Akron Bike-Hike Trail

At a Glance

Location: Akron, OH in Summit County

Length: 32.3 miles / asphalt (includes road routes)

Class: A1++

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Not only does the Akron Bike-Hike Trail connect with the Emerald Necklace and a portion of the Portage Trail, but its route also passes near the Ohio & Erie Towpath and Freedom Trails. [Scroll past 'Trail Facts' to continue reading.]

Rock Ledges
Northern Section - Photo by Lynda Warner

Trail Specs & Facts:

Location: Summit County, OH

Class: A1++

Length: 32.3 miles / asphalt (includes 5.7mi road routes)

Condition: Good

Facilities: Several locations along the trail.

Parking: A centrally located lot near Hudson, OH. (See trail map for more options.)

Worth Noting: The sections that follow road routes are in the southern loop portion of the trail.

Map: Akron Bike & Hike Trail or Sm Screen Version

Elevation: North to southeast

More Trails in this Region: NE OH Trails List

The bikeway terrain ranges from relatively flat to gently rolling with turns. Sections run through rural areas as well as residential neighborhoods. Variety is the key word here. Just as you're settling in and getting a feel for the trail it soon changes... then later it changes again.

Northern Section

This portion of the Bike & Hike has a distinctly different personality from the rest of the trail. Some of it follows a utility right-of-way which leads the path directly between the legs of electric towers. At road crossings the trail ramps up slightly to reach street level. Several of these crossings do not provide a good line of sight for cyclists of oncoming traffic, so use caution here.

Creek Crossing
Near Alexander Rd - Photo by Lynda Warner

Heading south on the bikeway from Boston Mills Road the trail is generally flat and smooth. Signs at road crossings provide you with street names and the distance to the next crossroad further down the trail. If you think of the bikeway as a main transportation route and the crossroads as exits, you can see how this provides great information for trail users, particularly if you're inclined to explore the surrounding area.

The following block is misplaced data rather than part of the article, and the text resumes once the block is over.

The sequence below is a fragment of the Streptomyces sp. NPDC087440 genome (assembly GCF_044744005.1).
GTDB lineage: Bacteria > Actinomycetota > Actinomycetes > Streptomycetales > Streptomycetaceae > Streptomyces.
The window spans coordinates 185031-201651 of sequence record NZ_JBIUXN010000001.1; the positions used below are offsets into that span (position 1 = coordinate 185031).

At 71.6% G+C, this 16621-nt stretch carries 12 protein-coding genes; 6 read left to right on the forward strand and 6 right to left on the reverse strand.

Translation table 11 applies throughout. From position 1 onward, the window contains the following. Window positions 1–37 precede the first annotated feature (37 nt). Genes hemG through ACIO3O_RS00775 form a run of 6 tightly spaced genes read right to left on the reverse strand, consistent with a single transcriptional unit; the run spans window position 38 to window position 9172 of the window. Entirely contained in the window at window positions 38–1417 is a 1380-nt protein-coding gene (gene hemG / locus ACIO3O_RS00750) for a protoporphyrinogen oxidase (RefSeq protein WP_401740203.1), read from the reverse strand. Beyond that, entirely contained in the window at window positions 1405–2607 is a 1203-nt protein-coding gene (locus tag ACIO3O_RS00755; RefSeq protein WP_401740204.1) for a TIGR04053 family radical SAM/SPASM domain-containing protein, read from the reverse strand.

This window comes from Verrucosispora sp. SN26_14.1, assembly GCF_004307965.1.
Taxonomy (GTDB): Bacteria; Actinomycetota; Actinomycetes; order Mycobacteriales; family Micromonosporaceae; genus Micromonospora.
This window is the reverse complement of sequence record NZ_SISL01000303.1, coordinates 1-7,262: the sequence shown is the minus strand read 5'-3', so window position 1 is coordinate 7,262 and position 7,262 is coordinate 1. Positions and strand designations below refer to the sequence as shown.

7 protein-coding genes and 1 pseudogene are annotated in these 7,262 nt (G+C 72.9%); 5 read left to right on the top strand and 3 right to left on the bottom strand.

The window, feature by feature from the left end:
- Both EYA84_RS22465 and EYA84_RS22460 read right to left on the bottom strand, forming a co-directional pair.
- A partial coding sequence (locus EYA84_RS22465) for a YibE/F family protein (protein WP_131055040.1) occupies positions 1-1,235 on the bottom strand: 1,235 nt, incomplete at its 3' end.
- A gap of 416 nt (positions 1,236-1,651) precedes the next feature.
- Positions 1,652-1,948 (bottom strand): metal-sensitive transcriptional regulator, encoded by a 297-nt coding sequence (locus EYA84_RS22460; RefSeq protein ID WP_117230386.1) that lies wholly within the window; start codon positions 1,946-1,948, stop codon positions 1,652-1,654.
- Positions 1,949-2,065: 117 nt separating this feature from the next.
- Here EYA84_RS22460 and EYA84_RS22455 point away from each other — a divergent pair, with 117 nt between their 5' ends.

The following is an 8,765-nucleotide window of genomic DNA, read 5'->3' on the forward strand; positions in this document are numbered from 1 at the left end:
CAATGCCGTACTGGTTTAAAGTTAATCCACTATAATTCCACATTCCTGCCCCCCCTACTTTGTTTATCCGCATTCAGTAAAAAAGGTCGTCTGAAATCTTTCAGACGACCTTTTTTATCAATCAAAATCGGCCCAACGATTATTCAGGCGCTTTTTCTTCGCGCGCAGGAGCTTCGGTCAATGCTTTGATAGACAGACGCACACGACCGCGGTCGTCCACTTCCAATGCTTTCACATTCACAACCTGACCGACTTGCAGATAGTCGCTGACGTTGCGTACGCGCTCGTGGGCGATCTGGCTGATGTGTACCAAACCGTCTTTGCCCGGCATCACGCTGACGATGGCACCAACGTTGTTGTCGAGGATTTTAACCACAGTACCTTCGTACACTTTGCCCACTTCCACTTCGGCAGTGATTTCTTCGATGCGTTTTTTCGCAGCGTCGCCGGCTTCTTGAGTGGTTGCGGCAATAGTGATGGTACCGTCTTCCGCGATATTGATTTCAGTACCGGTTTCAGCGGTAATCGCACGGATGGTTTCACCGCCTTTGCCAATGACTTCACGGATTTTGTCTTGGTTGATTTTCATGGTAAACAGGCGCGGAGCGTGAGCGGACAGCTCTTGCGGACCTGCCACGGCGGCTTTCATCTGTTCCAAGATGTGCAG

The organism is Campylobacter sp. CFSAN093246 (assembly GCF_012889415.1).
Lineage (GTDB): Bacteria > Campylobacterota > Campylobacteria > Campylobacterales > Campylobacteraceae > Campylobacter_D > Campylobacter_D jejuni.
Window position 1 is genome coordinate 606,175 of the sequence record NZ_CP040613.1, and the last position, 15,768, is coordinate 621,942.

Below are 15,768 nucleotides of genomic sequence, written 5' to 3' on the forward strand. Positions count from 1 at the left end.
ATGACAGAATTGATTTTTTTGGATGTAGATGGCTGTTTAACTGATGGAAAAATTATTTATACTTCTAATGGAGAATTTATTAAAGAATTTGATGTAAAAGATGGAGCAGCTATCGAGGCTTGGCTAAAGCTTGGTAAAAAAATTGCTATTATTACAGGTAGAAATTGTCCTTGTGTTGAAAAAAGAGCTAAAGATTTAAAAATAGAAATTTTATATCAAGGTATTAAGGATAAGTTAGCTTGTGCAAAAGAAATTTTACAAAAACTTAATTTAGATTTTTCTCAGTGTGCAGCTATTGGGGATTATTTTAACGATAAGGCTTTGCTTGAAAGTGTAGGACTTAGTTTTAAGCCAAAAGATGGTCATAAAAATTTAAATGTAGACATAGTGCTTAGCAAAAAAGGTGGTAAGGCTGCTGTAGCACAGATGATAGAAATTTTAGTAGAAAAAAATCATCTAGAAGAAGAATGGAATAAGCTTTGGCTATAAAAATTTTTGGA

A short section with rock outcroppings provides interesting scenery on your way south.

Further along the trail takes on a more rolling, turning course and does a good job of avoiding too many sharp turns.

Southern Section

The southern part of the bikeway splits into 2 trails just after you ride over the Rt. 8 overpass. A sign marks the split. Continue straight ahead and you're on your way to Silver Springs Park in Stow. Turn right and you're traveling to Silver Lake and Munroe Falls. Regardless of which route you choose, the entire southern end of the trail is tied together to form one large loop. This is accomplished using bike route signs to direct you along streets between trail sections.

Trail Split
Trail Split That Begins Southern Loop

If you ride southeast toward Stow, you'll turn south on Young Rd to connect with the Stow Bikeway to continue on the Bike-Hike. If you miss this turn, or decide to continue riding straight at Young Rd, you'll be riding into Portage County on a portion of the Portage County Trail.

The southern most portion of the Bike-Hike Trail makes its way along the Cuyahoga River. Here you'll find access points to the river as well as restroom and water facilities right along the trail.

A trail sign marks the 1.5 mile Kelsey Bikeway that connects to the trail at Munroe Falls. This spur takes you past Kennedy Park and ends at Galt Park.

You'll rack up mileage quickly on this 32.3 mile trail. Keep in mind that doubling back to your car will bump up your totals. We totaled 48.5 miles which included a jaunt over to ride a short segment of the nearby towpath trail.

If you ride the entire southern loop, 5.7 of those miles will be on connecting road routes as well.

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